‘Tom had really bad war problems, really, really bad, you know. One day he had us lined up out the back and he had a gun. He had Lily and me, and luckily his father came around and he just said, “Tom, the war’s over”. It was really, really quite sad.’
Darla’s very early memories are hazy, but she recalls a time in a children’s home in England before a long boat journey brought her to Australia in the early 1950s. She remembers feeling confused and unsafe. Darla was most likely a member of the post-war orphan migration program.
Tom and Lily Patton seem to have adopted Darla soon after she arrived. Lily had a baby son, James, who became Darla’s brother and remains in contact to this day. But both Darla and James were not to stay very long under the Patton’s troubled roof. Tom was a returned soldier and had severe mental health problems.
‘I think Tom at that time couldn’t hold down a job so I ended up with the Children’s Welfare Department’, Darla told the Commissioner. ‘In lots of ways I was glad to get away from them because they were not very responsible.’
Darla and her baby brother were placed in a state-run children’s home in suburban Adelaide. Darla was separated from James and rarely saw him. She felt frightened, lonely and isolated.
‘I didn’t know how old I was, I didn’t know my real name and I always wanted to have a birthday like the other children.’
Darla was befriended by a 14-year-old girl who worked in the kitchen. ‘She said, “If they come near you, you run for your life”.’ Darla believes she was sexually abused by a doctor who drugged her during a procedure at the home.
‘I was on the bed and I can remember having an injection … he put me to sleep.’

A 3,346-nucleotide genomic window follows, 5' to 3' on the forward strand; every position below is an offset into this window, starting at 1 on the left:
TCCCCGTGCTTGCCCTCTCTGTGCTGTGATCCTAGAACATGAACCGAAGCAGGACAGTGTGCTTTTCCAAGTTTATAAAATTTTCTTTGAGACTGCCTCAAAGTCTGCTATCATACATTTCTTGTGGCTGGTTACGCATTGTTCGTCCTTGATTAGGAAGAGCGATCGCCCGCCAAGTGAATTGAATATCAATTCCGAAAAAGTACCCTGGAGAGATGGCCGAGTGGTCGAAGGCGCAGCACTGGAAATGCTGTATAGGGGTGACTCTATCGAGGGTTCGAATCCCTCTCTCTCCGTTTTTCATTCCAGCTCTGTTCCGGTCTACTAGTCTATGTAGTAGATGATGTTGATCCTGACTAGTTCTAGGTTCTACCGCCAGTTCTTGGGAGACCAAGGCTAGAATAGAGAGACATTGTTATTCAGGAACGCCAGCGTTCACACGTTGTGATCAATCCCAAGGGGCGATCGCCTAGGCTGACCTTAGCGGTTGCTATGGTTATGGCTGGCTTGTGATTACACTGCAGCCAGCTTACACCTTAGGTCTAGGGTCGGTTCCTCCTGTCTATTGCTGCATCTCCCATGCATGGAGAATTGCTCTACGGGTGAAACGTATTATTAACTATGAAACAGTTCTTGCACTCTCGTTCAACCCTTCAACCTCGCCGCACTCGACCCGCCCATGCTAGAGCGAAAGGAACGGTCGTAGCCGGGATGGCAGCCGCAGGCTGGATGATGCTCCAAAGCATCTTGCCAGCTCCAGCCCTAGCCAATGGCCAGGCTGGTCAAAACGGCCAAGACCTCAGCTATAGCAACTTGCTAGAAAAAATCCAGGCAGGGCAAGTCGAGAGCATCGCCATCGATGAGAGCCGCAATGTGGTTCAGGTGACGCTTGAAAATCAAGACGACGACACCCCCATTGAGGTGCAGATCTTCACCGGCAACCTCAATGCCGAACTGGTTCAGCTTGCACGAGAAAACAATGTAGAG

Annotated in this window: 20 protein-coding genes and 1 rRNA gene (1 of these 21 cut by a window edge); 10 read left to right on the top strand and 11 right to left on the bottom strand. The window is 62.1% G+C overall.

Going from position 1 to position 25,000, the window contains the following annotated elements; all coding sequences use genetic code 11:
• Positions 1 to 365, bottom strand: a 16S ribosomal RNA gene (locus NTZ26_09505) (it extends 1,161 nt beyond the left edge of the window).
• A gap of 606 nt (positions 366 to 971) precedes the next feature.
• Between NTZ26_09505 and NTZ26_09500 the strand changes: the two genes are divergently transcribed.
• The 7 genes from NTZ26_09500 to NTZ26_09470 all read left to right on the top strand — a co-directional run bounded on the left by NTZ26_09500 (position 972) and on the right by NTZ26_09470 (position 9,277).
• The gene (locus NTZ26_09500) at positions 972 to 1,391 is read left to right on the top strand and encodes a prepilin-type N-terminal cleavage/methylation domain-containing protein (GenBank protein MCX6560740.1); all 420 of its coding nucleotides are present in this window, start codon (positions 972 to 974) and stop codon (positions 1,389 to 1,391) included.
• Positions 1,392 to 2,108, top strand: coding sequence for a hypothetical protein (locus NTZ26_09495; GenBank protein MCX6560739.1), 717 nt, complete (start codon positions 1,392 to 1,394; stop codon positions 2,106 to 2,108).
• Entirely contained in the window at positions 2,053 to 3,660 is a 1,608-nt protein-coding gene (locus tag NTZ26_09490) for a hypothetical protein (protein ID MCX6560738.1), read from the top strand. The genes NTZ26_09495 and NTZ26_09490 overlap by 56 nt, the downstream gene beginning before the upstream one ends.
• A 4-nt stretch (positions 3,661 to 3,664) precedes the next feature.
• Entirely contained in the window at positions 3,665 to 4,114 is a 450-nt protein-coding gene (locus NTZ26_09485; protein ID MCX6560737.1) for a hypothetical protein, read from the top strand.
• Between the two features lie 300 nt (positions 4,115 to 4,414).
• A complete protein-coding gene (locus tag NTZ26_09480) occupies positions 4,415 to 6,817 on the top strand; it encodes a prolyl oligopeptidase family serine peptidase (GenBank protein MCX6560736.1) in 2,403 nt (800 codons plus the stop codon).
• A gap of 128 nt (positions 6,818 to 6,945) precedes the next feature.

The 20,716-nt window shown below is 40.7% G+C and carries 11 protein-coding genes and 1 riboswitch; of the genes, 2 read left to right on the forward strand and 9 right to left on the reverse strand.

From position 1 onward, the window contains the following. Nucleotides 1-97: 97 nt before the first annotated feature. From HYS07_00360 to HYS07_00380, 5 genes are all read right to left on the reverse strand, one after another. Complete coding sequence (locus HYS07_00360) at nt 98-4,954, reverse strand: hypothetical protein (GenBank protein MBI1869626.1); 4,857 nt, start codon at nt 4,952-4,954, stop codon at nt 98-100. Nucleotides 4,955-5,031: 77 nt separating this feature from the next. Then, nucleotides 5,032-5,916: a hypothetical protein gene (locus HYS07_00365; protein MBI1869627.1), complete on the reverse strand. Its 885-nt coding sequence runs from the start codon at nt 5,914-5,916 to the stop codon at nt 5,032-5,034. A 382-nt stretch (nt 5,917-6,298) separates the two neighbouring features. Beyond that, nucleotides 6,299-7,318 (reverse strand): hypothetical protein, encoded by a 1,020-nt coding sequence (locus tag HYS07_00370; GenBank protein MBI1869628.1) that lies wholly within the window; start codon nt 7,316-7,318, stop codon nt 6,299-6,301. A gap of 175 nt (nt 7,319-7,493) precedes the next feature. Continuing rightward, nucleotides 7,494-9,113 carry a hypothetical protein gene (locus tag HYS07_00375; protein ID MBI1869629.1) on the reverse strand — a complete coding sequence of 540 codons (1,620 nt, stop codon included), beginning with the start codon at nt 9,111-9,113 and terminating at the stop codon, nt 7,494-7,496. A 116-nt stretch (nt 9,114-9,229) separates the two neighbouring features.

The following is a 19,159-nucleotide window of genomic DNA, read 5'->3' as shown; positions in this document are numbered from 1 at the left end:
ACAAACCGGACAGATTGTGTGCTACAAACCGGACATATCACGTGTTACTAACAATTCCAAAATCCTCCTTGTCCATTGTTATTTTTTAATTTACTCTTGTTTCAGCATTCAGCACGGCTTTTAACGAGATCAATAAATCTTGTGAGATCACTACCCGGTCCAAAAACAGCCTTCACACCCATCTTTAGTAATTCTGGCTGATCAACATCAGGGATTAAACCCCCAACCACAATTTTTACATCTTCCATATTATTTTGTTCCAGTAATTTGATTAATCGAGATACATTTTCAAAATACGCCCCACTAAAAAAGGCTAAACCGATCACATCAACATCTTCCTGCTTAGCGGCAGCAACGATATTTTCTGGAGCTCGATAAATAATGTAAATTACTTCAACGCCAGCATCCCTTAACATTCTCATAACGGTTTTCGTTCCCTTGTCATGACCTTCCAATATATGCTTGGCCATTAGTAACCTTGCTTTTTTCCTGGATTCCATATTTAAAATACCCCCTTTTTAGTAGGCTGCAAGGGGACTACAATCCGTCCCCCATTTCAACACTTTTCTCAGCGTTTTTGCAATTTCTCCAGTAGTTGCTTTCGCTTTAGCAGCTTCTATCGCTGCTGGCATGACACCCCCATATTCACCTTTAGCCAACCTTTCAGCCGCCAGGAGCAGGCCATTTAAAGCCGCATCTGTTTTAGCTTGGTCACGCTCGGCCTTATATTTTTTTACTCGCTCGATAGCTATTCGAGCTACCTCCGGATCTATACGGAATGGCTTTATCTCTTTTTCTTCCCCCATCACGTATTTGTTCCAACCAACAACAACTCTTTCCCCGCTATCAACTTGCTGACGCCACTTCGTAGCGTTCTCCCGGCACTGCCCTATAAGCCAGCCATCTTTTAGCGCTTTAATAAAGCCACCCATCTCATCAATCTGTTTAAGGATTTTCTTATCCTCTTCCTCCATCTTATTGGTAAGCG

Darla describes what could have been electroconvulsive therapy. ‘Then he started asking me questions about Lily and Tom … and then I felt some needles going into my brain – one there and one there and one there – because I’d woken up.'
‘I said to this man, “When I get out of here I’m going to tell on you”, being a little girl. He started swearing at me. I had a convulsion or something like that and I ended up on the floor. And I must’ve been unconscious for a little while, I must’ve fainted I was so frightened of this man.’
Eventually Darla was taken in by another family and lived with them until she was 14. After that she lived with a woman she called ‘grandmother’, who may have been the mother of either Lily or Tom Patton. Darla attended high school and a girls’ technical school, and worked in clerical jobs as she grew older.
‘I married a farmer... I had two children ... I used to cook for shearers and look after everyone, the kids.’ The marriage lasted into the early 1980s. Darla is still in touch with her adult children and takes an interest in her young grandchildren.
Darla has not discussed her past in any detail with her family. Her daughter is in a demanding job and Darla does not want to burden her with the truth. Darla also feels shame and embarrassment over what happened to her and her lack of knowledge of her origins.
Darla wrote to the Migrants Trust and sent a photo. She has been unable to obtain any information about her birth family as she has never had her own birth certificate.
She finds the mystery of her birth a very painful ongoing issue. She suffers from chronic headaches and has low self-esteem.
‘I say to myself sometimes, “How on earth did I get into such a mess? Am I having a big dream?” I’ve come along [to the Royal Commission] to think besides helping myself, it might help someone else, and the other thing is sometimes people don’t know what goes on in institutions.’